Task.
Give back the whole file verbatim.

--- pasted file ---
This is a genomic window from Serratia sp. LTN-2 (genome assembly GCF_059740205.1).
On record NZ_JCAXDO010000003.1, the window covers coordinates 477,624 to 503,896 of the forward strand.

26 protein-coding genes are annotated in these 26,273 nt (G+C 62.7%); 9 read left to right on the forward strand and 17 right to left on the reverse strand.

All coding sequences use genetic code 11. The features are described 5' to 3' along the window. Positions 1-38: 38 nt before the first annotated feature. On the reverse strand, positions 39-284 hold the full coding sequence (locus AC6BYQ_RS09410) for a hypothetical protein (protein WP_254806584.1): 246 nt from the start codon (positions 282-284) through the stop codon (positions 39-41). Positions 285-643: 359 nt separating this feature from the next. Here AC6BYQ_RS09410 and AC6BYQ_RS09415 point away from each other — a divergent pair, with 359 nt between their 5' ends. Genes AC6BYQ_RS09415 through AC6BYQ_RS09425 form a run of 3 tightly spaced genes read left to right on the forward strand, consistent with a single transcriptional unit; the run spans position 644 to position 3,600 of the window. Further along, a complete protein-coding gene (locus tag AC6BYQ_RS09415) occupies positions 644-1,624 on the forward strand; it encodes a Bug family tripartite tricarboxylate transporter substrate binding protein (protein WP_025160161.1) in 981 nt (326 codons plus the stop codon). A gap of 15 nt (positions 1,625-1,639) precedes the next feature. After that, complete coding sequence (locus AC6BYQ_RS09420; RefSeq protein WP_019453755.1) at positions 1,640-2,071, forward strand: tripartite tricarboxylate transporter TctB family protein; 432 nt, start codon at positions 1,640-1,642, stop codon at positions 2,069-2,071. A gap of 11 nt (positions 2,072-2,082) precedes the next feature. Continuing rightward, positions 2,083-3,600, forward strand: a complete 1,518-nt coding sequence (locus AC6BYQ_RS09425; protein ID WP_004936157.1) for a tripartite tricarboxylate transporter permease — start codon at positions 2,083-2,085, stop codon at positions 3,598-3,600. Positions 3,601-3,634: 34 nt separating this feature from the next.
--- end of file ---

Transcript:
This is a genomic window from Serratia sp. LTN-2 (genome assembly GCF_059740205.1).
On record NZ_JCAXDO010000003.1, the window covers coordinates 477,624 to 503,896 of the forward strand.

26 protein-coding genes are annotated in these 26,273 nt (G+C 62.7%); 9 read left to right on the forward strand and 17 right to left on the reverse strand.

All coding sequences use genetic code 11. The features are described 5' to 3' along the window. Positions 1-38: 38 nt before the first annotated feature. On the reverse strand, positions 39-284 hold the full coding sequence (locus AC6BYQ_RS09410) for a hypothetical protein (protein WP_254806584.1): 246 nt from the start codon (positions 282-284) through the stop codon (positions 39-41). Positions 285-643: 359 nt separating this feature from the next. Here AC6BYQ_RS09410 and AC6BYQ_RS09415 point away from each other — a divergent pair, with 359 nt between their 5' ends. Genes AC6BYQ_RS09415 through AC6BYQ_RS09425 form a run of 3 tightly spaced genes read left to right on the forward strand, consistent with a single transcriptional unit; the run spans position 644 to position 3,600 of the window. Further along, a complete protein-coding gene (locus tag AC6BYQ_RS09415) occupies positions 644-1,624 on the forward strand; it encodes a Bug family tripartite tricarboxylate transporter substrate binding protein (protein WP_025160161.1) in 981 nt (326 codons plus the stop codon). A gap of 15 nt (positions 1,625-1,639) precedes the next feature. After that, complete coding sequence (locus AC6BYQ_RS09420; RefSeq protein WP_019453755.1) at positions 1,640-2,071, forward strand: tripartite tricarboxylate transporter TctB family protein; 432 nt, start codon at positions 1,640-1,642, stop codon at positions 2,069-2,071. A gap of 11 nt (positions 2,072-2,082) precedes the next feature. Continuing rightward, positions 2,083-3,600, forward strand: a complete 1,518-nt coding sequence (locus AC6BYQ_RS09425; protein ID WP_004936157.1) for a tripartite tricarboxylate transporter permease — start codon at positions 2,083-2,085, stop codon at positions 3,598-3,600. Positions 3,601-3,634: 34 nt separating this feature from the next.